Study: Rising sea level could cost California


More than 80 percent of people in the state live in coastal communities.

But a new San Francisco State University study is putting a price tag on the predicted sea-level rise on the California coast over the next century.

It calculates the total economic impact of accelerated erosion, beach loss, tourism-spending losses and the impact of more severe coastal storms that cause flooding.

"Beach erosion translates into loss of tourist dollars," said Dr. Philip King, the study's author. "They're also going to have other issues, in terms of loss of infrastructure, in terms of loss of residences."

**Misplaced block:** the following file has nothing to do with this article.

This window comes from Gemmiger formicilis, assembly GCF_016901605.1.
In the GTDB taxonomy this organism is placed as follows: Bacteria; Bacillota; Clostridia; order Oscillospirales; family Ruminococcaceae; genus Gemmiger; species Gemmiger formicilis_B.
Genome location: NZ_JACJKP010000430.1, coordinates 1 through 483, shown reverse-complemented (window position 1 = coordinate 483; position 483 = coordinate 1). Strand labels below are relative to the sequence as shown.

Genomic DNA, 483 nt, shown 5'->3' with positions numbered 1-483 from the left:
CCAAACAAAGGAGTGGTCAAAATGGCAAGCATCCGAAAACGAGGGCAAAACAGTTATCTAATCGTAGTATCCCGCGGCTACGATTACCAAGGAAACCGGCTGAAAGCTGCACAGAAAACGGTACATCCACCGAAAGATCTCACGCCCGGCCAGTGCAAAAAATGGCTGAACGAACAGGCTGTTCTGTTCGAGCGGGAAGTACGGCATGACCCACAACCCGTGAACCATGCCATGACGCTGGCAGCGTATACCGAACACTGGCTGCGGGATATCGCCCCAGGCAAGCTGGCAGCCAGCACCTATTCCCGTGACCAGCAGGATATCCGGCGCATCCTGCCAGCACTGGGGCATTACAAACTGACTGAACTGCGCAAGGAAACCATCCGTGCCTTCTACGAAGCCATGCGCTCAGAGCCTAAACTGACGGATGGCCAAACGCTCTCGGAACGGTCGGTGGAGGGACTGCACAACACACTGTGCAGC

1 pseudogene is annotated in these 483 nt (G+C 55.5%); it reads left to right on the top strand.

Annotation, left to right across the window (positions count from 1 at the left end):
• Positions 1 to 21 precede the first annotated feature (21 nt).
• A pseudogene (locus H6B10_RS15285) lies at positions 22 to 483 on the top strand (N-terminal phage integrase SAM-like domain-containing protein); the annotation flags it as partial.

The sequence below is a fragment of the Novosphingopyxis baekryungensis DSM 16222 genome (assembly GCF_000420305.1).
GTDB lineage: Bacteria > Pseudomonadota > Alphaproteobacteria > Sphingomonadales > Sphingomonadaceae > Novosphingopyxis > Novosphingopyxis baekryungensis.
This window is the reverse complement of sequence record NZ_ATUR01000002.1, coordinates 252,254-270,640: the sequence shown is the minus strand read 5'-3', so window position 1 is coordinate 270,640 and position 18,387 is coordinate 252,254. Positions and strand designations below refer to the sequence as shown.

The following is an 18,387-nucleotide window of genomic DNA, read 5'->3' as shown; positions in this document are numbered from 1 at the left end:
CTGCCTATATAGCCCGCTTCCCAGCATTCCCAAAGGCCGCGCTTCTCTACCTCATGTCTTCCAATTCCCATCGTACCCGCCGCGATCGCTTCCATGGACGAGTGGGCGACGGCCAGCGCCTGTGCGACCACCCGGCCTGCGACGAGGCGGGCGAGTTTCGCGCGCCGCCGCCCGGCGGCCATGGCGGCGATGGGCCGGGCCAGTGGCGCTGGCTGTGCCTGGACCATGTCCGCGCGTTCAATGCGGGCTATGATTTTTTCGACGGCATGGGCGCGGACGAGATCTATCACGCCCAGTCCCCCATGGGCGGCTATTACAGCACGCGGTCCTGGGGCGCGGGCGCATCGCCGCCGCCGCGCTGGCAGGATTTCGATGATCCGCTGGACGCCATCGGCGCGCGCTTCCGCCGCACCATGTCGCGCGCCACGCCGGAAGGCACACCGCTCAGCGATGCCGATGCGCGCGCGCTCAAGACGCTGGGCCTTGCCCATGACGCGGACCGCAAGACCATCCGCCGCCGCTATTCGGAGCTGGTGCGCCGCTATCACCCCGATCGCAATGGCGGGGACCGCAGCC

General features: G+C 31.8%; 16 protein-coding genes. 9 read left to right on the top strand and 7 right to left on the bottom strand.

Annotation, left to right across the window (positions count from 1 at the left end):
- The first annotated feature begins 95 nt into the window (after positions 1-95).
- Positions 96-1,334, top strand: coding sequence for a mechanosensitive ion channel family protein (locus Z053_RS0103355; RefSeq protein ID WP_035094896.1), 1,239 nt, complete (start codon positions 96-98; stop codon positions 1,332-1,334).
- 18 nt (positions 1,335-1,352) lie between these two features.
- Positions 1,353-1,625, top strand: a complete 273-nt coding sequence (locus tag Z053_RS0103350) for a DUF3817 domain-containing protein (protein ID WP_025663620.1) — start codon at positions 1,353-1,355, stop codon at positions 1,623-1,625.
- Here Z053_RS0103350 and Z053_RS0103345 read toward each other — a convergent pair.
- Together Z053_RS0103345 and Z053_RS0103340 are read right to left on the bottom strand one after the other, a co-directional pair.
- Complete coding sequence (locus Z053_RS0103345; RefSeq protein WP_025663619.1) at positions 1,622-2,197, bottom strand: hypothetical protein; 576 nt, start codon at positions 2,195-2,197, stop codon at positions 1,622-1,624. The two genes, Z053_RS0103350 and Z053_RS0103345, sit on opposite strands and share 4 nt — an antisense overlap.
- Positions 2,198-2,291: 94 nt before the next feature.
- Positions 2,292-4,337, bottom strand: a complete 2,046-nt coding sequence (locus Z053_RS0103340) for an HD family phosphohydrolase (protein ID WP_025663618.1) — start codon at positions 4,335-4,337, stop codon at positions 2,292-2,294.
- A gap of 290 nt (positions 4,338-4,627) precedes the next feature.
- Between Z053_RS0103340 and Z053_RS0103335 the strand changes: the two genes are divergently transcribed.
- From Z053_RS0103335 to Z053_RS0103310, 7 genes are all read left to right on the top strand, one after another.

At Zuma Beach and Broad Beach in Malibu, a sea-level rise of 4.6 feet would cost $500 million, with a total projected cost of $629.5 million, according to the study.

Animation shows what neighboring Santa Monica and Marina del Rey would look like with just a 10- to 20-foot sea-level rise.

In Venice Beach, the study projects $51.6 million in flood damage; $439.6 million in tourism and tax revenue losses; and $38.6 million in recreation and habitat losses.

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